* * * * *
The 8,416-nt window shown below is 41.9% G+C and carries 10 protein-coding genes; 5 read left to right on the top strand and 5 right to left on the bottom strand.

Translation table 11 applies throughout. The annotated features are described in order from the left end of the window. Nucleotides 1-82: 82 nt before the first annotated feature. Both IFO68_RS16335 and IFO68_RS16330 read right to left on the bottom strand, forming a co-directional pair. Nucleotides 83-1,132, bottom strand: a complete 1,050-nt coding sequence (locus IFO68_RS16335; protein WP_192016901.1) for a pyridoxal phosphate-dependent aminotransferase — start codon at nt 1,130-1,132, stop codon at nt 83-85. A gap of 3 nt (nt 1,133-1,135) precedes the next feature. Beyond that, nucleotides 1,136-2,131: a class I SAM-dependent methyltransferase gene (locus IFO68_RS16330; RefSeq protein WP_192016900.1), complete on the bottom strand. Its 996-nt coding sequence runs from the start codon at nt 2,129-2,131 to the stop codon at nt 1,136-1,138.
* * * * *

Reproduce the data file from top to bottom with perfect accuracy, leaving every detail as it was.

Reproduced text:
The 8,416-nt window shown below is 41.9% G+C and carries 10 protein-coding genes; 5 read left to right on the top strand and 5 right to left on the bottom strand.

Translation table 11 applies throughout. The annotated features are described in order from the left end of the window. Nucleotides 1-82: 82 nt before the first annotated feature. Both IFO68_RS16335 and IFO68_RS16330 read right to left on the bottom strand, forming a co-directional pair. Nucleotides 83-1,132, bottom strand: a complete 1,050-nt coding sequence (locus IFO68_RS16335; protein WP_192016901.1) for a pyridoxal phosphate-dependent aminotransferase — start codon at nt 1,130-1,132, stop codon at nt 83-85. A gap of 3 nt (nt 1,133-1,135) precedes the next feature. Beyond that, nucleotides 1,136-2,131: a class I SAM-dependent methyltransferase gene (locus IFO68_RS16330; RefSeq protein WP_192016900.1), complete on the bottom strand. Its 996-nt coding sequence runs from the start codon at nt 2,129-2,131 to the stop codon at nt 1,136-1,138.